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Will It Play in Peoria? Federal and State Influences Impact Local Control

By Greg Tartaglione, SIECUS Program Research Intern

In central Illinois, Peoria County’s School District 150 is addressing its unflattering rates of STDs and teen pregnancy by announcing their intention to shift away from longstanding abstinence-only instruction in its public schools. Driving the change, in addition to the reality of public health data, are new state education laws and new funding from the Centers for Disease Control and Prevention (CDC). Will these influences upon local control of school-based sexuality education foster controversy or consensus?

Peoria County has some of the state’s highest rates of teen STD cases and pregnancies. Gonorrhea and Chlamydia among teens are especially high: the zip codes that account for School District 150 have had higher-than-average prevalence of these cases for years.[1]

Schools in Illinois are not required to provide comprehensive sexuality education but as of January 2014 they were prohibited from teaching abstinence-only-until-marriage programs. When Governor Pat Quinn signed House Bill 2675 into law, local school districts were put on alert that in grades 6 through 12, abstinence-only programs would no longer be permitted. While districts are not required to teach sexuality education, those that do teach it must include medically accurate information on condoms and other forms of contraception.[2]

The Illinois Department of Education applied for, and received, CDC funding in 2013 to implement a five-year plan for addressing teen sexual health risks in at least 15 priority school districts of the nearly 900 districts in the state. With District 150’s obvious need documented by the Peoria County Health Department, School District 150 was selected as one of the 15 priority districts by the state Department of Education and the task fell to local school officials to comply with the both the new state law as well as the requirements of CDC funding.

At a school board meeting in July 2014, District 150’s Special Education Director Maureen Lanholf presented a plan to implement more comprehensive sexuality education instruction, beginning with a change in district policy to be made official in the coming school year.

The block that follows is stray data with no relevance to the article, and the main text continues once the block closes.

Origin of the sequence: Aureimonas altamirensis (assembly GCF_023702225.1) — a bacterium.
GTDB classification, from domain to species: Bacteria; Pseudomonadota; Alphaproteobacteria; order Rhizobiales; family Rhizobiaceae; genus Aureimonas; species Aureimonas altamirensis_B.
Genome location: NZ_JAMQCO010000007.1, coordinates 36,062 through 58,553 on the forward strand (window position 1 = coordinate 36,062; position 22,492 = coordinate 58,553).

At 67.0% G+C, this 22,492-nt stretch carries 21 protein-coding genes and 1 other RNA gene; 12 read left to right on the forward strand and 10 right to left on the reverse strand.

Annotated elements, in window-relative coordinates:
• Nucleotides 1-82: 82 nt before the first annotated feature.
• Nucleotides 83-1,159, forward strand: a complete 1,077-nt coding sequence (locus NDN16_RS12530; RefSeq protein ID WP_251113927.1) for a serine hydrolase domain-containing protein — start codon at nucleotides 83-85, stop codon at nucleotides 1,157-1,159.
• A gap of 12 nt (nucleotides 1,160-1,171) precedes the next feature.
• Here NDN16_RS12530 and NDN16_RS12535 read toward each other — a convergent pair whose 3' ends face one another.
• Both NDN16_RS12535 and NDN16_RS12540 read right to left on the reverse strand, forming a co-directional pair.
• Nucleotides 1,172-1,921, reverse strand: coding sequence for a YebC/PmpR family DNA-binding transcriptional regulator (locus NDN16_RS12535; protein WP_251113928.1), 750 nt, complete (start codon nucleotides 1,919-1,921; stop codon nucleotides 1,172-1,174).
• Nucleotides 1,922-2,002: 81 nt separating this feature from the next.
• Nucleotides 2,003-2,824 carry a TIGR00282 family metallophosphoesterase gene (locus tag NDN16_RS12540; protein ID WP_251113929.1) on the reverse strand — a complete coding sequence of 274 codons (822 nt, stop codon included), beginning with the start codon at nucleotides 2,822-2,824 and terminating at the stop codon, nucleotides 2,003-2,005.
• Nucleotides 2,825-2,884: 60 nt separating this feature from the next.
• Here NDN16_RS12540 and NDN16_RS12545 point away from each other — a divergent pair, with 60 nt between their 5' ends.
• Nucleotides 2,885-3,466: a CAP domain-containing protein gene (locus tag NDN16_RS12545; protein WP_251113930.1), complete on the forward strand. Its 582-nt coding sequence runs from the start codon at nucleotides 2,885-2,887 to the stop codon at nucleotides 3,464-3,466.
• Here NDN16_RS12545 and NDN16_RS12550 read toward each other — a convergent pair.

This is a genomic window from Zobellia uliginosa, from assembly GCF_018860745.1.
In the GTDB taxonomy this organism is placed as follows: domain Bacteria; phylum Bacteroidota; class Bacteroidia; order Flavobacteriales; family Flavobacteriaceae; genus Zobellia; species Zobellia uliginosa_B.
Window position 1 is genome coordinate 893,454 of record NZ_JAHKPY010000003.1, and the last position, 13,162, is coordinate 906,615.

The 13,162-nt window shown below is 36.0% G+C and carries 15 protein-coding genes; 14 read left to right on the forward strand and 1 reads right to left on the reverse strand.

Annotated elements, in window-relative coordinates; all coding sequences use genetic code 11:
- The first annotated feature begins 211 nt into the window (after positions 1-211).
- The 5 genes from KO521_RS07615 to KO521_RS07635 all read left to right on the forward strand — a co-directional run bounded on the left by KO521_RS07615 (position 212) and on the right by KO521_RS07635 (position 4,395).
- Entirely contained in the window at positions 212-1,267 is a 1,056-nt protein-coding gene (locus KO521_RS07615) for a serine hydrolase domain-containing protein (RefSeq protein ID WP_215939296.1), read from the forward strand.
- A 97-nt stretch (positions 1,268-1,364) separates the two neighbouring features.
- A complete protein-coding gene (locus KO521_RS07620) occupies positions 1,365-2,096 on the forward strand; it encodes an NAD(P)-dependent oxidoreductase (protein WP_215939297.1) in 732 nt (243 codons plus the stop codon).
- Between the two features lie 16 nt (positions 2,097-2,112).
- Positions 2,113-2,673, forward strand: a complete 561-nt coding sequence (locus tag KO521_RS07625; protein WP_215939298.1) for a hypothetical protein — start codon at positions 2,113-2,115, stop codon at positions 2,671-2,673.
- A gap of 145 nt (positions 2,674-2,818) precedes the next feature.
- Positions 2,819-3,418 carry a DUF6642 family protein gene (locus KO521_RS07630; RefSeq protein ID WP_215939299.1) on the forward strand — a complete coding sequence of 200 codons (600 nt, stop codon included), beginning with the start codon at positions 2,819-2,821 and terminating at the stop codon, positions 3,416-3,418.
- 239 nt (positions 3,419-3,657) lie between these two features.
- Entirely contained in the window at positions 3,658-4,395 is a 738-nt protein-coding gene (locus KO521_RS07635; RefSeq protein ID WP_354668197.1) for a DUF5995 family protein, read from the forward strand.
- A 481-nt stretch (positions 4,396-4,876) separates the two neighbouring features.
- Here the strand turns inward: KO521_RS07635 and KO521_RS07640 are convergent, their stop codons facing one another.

She noted that a survey of Peoria High School students revealed that, compared to their peers elsewhere in Illinois, Peoria teens were more likely to have multiple sexual partners yet also more likely to use condoms and avoid drugs before a sexual encounter. The approach she outlined will include creating a “supportive environment for students” including using local health centers and community organizations as resources beyond the schools.[3]

Reminding community stakeholders that teen pregnancy and STDs are not the sole responsibility of District 150, Lanholf stressed that “It’s on our community plate… It’s not just on my plate. It’s not just on our teachers’ plate. [High STD and pregnancy rates are] a community problem that we need to address.”[4]

Rev. B. Elliott Renfroe, a local Methodist pastor who supports the policy change, acknowledged that the switch to more comprehensive approaches would not come without opposition:

“A collection of churches are promoting abstinence. There are kids that are sexually active whether they are hearing it or not…But I think if the church would get involved at a lower level, and contribute a little sooner, then they’ll be able to reduce those numbers. Which is my ultimate goal.”[5]


[1] Pam Adams, “District 150 sex education proposal overshadowed by superintendent’s pay increase, public comments,” Peoria Journal Star, July 21, 2014, accessed July 29, 2014 at

[2] Tara Culp-Ressler, “Illinois Bans Abstinence-Only Sex Ed: ‘In Fantasy Land, We Teach Our Kids Abstinence,’” Think Progress, May 24, 2013, accessed July 29, 2014 at

[3] Alex Rusciano, “District 150 aims to expand sex education curriculum,”, July 22 2014, accessed July 29, 2014 at

[4] “District 150 Fights Alarming Sexually Transmitted Infections, Teen Pregnancy Numbers,”, July 23 2014, accessed July 29, 2014 at

[5] “District 150 to expand sex education curriculum,”, July 23, 2014, accessed August 4, 2014 at